Swimming strongly (for me) with a good rhythm, in a straight line is what I set out to do and I was happy doing it. It seemed to take forever to hit the turning point then it was a 180 degree turn back up parallel to the prom and heading for the exit. I got the distinct feeling that we were now catching a current which probably explains the slower times.

Exiting the water, forget the wetsuit, get up the ramp onto the flat and fiddle with the zip on the run into transition.

Swim exit time 47:17, 104 in AG, 577 overall. APace 2.29/100m

T1 (4:58)

Up the ramp along the green carpet and through the park to the tent. Collect the blue bag. Wetsuit, hat & goggles into bag, helmet out and on. Hand bag to young volunteer: 'Thanks!' out the door and around to the bike rack. Collect bike and away to the exit. Smooth & efficient.

Bike

Exiting the park by the side gate and running down the hill in barefeet wasn't nice. But jumping onto the bike at the mount line, smoothly, and powering off down the road was great!

"I've trained for this, so nail it", my inner voice said.

Looked for and found my groove readily and settled into picking people off steadily. My strategy was simple. Hit the bike steady, don't surge and keep drinking. I was on High5 4:1. I've trained with the carb:protein mix and find it works well for me in the endurance stuff. I'd x4 gels for the bike (GU Mint Choc, nom! nom!) and x3 bottles of the 4:1.

There was a fair bit of drafting going on and it bugs the sh1t out of me. One lad blatantly kept jumping onto my wheel. He'd creep past on the hills, so I'd to sit up and drop back 10m before going at him again and then he'd sit in again! A couple of snot rockets gave him the message.

Anyway, back to the bet. No sign of Mr Hewings coming past me by Oughterard on the way out (I didn't expect it anyway) by Maum Cross, still no sign and when I steamed through Oughterard on the way back I knew I had turned the betting tables and was €100 up (or in my mind a Kask Aero). He eventually caught me somewhere after Moycullen and rather ruefully rolled on through to the finish.

I came in strong and got ready for the dismount.

Bike time 02:42:29, 37 in AG, 269 Overall. APace 33.23km/h.

T2 (4.43)

Easy. Dismount the bike, run into transition (shoes still on bike), rack the bike & into the tent. Collect red bag. Shoes & socks out of bag, helmet into bag and hand back to volunteer. Socks & shoes on and laced up while the lad next to me is still fiddling with lock laces. (Beauty of tying laces for a living :) ) Out the tent, down the ramp on the prom.

Run

The first thing that hit me was a wave of sound from the spectators along the whole length of the prom. Second was the merging with existing runners on the course, not knowing where people were in respect of loops and so not having someone to pace off.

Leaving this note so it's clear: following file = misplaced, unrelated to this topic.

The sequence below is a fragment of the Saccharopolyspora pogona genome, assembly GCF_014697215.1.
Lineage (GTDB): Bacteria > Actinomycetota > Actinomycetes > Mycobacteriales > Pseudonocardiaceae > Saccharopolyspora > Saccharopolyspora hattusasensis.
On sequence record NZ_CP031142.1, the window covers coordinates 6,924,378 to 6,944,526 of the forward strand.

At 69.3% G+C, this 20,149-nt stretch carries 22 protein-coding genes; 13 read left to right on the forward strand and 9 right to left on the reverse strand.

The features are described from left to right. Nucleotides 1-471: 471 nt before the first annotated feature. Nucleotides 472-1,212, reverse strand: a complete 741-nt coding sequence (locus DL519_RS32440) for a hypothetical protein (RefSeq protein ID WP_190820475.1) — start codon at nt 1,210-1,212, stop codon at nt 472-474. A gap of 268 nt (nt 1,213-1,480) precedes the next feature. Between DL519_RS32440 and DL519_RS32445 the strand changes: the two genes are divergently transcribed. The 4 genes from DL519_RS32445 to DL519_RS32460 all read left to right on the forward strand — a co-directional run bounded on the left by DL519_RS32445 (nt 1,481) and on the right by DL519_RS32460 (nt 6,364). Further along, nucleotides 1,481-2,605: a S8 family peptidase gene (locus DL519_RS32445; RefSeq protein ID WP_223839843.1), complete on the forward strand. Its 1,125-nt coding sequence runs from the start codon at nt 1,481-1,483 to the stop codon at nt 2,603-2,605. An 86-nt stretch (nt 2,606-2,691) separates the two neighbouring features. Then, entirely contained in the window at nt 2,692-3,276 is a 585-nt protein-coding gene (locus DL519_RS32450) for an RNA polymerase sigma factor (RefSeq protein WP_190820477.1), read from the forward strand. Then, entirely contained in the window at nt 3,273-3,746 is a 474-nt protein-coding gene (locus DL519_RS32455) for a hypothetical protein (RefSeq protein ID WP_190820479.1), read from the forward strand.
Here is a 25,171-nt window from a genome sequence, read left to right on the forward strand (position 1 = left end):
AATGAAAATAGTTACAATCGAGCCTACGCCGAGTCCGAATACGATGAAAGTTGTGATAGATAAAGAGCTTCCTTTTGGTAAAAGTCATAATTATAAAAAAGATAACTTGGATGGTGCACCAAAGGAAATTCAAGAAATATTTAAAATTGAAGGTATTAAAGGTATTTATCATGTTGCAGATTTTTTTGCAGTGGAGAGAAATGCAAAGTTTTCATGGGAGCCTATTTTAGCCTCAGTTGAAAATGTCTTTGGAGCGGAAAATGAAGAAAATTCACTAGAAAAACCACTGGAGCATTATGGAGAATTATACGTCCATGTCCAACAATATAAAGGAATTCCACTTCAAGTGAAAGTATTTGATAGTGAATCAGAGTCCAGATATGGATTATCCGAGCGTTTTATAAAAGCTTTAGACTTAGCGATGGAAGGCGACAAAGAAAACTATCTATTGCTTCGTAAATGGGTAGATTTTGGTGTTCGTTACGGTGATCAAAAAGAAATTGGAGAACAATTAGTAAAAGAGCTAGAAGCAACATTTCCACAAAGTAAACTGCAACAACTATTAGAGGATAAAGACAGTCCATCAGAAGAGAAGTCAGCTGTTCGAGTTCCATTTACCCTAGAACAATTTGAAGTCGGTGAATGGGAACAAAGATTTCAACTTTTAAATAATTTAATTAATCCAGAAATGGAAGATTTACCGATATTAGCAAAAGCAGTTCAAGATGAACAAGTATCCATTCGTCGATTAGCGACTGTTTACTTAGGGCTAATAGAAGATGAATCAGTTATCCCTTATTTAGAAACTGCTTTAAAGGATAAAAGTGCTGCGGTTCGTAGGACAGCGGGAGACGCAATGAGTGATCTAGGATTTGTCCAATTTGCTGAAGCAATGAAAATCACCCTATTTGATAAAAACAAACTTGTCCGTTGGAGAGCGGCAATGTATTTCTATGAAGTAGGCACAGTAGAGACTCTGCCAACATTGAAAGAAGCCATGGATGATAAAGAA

I was happy enough with the run, I'd dialled the pace into the legs over the previous weeks. I knew I should be capable of running around 5:00 min/km off the bike, I knew I'd prepared for the run properly, fed well on the bike and was ready to go.

Friends and family, Edel & the kids were all spread along the route. There were so many people who I recognised as I ran past, Paul, Val, John, Adrian, Grace, Brian and so many more that I didn't spot in the crowds (in fairness I didn't spot Paul, I just heard him!!) but all were shouting for me.

This encouragement drives you on and I was conscious to tap into it but to control it so pace didn't go out the window.

In the end I did struggle. I went out a little too comfortable, hit the first turn and realised the full force of the wind was going to be in our faces all the way back, so half of each loop with the wind, half against.

My nutrition strategy was simple, water & coke on the run with a gel in the middle. I'd enough on the bike & have been well used to running tempo in fasted state with not food or water.

The wind got stronger with each lap and I can remember Gavin Noble shouting me on on the second lap, reminding me to use the wind when it was with me. Amazing feeling, an Olympian shouting encouragement at little old me!! A memory forever.

Each loop brought me closer to the end and while my pace went out a bit I was very happy to bring it all home and to pass people in the final 300m run in to the line. It's only a little thing but that fast finish brought me up 6 or 7 places overall.




Run time 01:55:33, 42 in AG, 294 overall. APace 5:28/km

All in all delighted with the result. A full 18 mins off my previous bike time and 16 mins off the 70.3 run from 2011. Swim can't be considered as it was shorter last year.

Looks like I'll just have to go again in 2013 :)



2 comments:

Keith Lacey said...

Great read! Had a good laugh at your snot rockets :) What age category are you in if you don't mind me asking?

Sean C said...

Hi Keith, I'm in the 40-44. Sorry if I got you with those snot rockets! Sick & tired of people on the wheel blatantly drafting.